London Gold Market Report
U.S. DOLLAR prices to buy gold rose to $1586 per ounce Friday morning in London, reversing losses from the previous two days but leaving gold more than 2% below its level of a month ago.
“Gold has been a range trade with a bearish bias given the progressively lower highs since late February,” says the latest technical analysis from bullion bank Scotia Mocatta.
Prices to buy silver meantime climbed briefly above $27.50 per ounce Friday morning, as stocks, commodities and government bonds all ticked higher – with the exception of Spanish and Italian stock markets, which dipped following news of a ratings downgrade for Italy.
Heading into the weekend, prices to buy gold with Dollars were more or less unchanged on the week, while silver prices were up around 25¢ from last Friday.
Euro gold prices meantime looked set for a 0.7% weekly gain, with the Euro/Dollar exchange rate dipping back below $1.22 this morning.
New data from China today said the world’s second-largest economy grew at an annual rate of 7.6% in the second quarter of the year, slowing down from 8.1% in Q1, according to official GDP data.
“The expectation for weakness in the second quarter was pretty strong,” says BNP Paribas economist Ken Peng in Beijing.
Fixed asset investment by state firms however showed a 13.8% annual increase in June – up from 10.0% a month earlier – while overall fixed investment growth ticked higher to 20.4%, up from 20.1% in May.
“The investment number is the surprise,” says BNP’s Peng. “There appears to have been a significant pick-up. That is [stimulus] policy beginning to work…we are looking for a small rebound in the third quarter and a bigger rebound in the fourth quarter.”
China’s central bank has twice cut interest rates in recent weeks.
“In China,” says today’s commodities note from Commerzbank, “bank deposits are likely no longer to be nominally profitable soon, following the recent reduction of the deposit interest rate by the central bank to 3%.
“We continue to regard gold as an attractive means of protecting one’s capital against inflation…Negative real interest rates on the one hand and the high [inflation] risks on the other should lend support to the price of gold in the medium to long term.”
China has overtaken India in recent months to become the world’s biggest source of demand to buy gold.
Over in Europe, Italy managed to sell €5.25 billion of government debt Friday, despite being downgraded last night by ratings agency Moody’s. The average yield on 3-year debt at today’s auction was 4.65% – down from 5.3% paid last month at an auction of similar bonds.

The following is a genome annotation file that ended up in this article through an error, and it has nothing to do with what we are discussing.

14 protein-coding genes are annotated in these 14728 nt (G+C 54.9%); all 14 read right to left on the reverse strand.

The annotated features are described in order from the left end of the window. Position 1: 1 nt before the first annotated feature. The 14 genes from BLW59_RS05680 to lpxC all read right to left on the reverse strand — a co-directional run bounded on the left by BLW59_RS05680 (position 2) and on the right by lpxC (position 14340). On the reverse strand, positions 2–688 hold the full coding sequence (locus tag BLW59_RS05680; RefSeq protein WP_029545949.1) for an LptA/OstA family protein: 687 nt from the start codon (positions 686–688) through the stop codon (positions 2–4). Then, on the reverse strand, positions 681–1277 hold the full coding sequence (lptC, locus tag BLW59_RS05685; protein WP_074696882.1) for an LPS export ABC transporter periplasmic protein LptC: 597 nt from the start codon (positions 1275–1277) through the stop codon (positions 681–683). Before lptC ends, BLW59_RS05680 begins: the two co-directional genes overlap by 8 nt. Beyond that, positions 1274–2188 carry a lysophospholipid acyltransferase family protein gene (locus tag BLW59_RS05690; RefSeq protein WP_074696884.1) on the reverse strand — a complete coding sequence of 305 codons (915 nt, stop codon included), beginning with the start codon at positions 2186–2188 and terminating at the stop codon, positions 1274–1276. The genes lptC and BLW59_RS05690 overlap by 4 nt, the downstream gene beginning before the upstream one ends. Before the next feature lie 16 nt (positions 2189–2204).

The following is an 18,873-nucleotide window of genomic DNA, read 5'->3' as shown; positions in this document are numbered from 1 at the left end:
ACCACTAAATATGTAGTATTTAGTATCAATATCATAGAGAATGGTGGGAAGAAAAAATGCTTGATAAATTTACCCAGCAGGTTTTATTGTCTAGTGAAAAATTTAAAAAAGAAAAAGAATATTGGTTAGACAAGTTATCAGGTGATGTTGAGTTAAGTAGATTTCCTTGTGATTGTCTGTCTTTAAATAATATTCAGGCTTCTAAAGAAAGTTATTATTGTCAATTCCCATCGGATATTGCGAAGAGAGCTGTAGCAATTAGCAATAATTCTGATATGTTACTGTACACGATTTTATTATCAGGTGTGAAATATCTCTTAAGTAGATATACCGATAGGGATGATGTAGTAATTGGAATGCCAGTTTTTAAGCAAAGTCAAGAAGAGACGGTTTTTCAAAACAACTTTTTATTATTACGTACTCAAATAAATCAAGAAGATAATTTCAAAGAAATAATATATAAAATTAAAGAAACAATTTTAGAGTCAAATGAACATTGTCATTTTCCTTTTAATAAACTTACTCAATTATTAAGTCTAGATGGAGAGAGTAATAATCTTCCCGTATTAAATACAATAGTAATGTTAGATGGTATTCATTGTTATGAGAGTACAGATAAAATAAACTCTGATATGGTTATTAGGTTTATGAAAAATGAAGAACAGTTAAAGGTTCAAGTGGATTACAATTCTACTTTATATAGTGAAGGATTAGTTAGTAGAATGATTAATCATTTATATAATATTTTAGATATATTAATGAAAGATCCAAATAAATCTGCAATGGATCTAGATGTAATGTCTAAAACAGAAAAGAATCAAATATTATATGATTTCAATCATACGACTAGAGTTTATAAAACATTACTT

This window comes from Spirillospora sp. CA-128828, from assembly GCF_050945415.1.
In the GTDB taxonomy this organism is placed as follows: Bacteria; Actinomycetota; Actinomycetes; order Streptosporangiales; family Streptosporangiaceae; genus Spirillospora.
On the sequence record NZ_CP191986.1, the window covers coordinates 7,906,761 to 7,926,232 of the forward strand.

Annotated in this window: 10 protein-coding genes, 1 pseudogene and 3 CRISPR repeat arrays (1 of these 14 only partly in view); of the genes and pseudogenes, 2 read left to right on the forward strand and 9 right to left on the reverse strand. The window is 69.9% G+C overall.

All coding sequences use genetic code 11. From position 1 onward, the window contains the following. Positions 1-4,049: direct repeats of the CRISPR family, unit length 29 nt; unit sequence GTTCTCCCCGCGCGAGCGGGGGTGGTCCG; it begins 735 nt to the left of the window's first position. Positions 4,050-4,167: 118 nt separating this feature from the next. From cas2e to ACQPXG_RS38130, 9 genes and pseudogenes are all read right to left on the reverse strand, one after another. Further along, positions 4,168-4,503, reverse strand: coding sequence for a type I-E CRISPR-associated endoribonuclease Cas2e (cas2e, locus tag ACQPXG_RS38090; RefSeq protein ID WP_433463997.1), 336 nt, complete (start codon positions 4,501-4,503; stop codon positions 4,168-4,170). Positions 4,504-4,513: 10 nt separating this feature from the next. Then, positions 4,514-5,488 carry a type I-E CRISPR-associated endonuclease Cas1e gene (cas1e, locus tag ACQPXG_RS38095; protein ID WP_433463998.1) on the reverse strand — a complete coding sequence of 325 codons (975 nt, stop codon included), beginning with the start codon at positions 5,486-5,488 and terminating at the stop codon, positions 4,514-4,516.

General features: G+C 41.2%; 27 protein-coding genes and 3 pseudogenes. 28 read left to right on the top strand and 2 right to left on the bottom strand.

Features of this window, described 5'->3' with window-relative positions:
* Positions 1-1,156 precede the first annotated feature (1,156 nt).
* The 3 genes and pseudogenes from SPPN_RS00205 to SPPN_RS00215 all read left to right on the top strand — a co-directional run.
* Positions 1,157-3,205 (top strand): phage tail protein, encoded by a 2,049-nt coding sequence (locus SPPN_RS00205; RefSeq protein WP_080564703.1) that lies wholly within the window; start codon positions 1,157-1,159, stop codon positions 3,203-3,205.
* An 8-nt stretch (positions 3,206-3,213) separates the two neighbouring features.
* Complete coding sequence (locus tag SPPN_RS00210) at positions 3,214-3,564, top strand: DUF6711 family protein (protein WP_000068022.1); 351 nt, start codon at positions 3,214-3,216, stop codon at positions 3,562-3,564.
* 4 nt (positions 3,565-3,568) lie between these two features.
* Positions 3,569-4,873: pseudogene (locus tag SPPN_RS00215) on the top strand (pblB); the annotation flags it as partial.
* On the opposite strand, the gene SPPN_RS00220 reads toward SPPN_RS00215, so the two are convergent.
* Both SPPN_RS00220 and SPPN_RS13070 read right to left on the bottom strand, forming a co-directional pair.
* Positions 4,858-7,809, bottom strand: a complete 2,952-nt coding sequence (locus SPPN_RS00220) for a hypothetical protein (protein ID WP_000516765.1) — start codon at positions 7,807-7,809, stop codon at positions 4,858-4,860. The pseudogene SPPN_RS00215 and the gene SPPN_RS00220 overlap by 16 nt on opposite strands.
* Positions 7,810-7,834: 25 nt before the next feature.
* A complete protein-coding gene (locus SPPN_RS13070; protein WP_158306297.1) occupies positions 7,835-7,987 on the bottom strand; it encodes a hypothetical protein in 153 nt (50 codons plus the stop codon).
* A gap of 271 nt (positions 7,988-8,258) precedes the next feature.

A day earlier, Moody’s downgraded Italy to two notches above junk, and one notch above Spain.
“Italy’s near-term economic outlook has deteriorated, as manifest in both weaker growth and higher unemployment, which creates risk of failure to meet fiscal consolidation targets,” a Moody’s statement said.
“[This] in turn could weaken market confidence further, raising the risk of a sudden stop in market funding.”
In Madrid, Spain’s government could take control of budgets in regions that fail to meet deficit targets, Spanish budget minister Cristobal Montoro said Thursday. The national government may in return help regional governments to finance themselves, though Montoro denies this would take the form of jointly-issued debt.
“This idea of hispabonds in the sense of mutualizing risk has never been on table,” said Montoro.
Germany’s government last month agreed to underwrite regional debt, and from next year states could start issuing debt for which they and the federal government are jointly liable.
Here in London, the Bank of England and HM Treasury have launched their Funding for Lending scheme, which aims to increase lending by financial institutions to the “real economy” by up to £80 billion.
Editor of Gold News, the analysis and investment research site from world-leading gold ownership service BullionVault, Ben Traynor was formerly editor of the Fleet Street Letter, the UK’s longest-running investment letter. A Cambridge economics graduate, he is a professional writer and editor with a specialist interest in monetary economics.
(c) BullionVault 2011
Please Note: This article is to inform your thinking, not lead it. Only you can decide the best place for your money, and any decision you make will put your money at risk. Information or data included here may have already been overtaken by events – and must be verified elsewhere – should you choose to act on it.
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